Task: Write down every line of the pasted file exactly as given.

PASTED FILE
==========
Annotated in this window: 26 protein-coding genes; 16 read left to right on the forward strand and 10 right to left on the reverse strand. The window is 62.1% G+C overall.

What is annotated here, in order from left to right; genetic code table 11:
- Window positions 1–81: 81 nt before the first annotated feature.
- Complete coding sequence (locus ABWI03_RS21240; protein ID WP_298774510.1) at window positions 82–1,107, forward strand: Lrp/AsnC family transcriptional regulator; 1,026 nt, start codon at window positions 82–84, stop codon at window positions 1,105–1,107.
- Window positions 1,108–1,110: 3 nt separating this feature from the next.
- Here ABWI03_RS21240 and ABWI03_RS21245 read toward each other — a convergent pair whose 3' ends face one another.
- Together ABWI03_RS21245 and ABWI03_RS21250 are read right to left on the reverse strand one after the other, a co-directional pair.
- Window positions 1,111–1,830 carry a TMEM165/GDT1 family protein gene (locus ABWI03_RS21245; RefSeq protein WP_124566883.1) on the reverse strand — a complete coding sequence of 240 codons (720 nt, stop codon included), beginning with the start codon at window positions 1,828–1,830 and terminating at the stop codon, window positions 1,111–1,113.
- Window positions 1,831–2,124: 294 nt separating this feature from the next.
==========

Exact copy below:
Annotated in this window: 26 protein-coding genes; 16 read left to right on the forward strand and 10 right to left on the reverse strand. The window is 62.1% G+C overall.

What is annotated here, in order from left to right; genetic code table 11:
- Window positions 1–81: 81 nt before the first annotated feature.
- Complete coding sequence (locus ABWI03_RS21240; protein ID WP_298774510.1) at window positions 82–1,107, forward strand: Lrp/AsnC family transcriptional regulator; 1,026 nt, start codon at window positions 82–84, stop codon at window positions 1,105–1,107.
- Window positions 1,108–1,110: 3 nt separating this feature from the next.
- Here ABWI03_RS21240 and ABWI03_RS21245 read toward each other — a convergent pair whose 3' ends face one another.
- Together ABWI03_RS21245 and ABWI03_RS21250 are read right to left on the reverse strand one after the other, a co-directional pair.
- Window positions 1,111–1,830 carry a TMEM165/GDT1 family protein gene (locus ABWI03_RS21245; RefSeq protein WP_124566883.1) on the reverse strand — a complete coding sequence of 240 codons (720 nt, stop codon included), beginning with the start codon at window positions 1,828–1,830 and terminating at the stop codon, window positions 1,111–1,113.
- Window positions 1,831–2,124: 294 nt separating this feature from the next.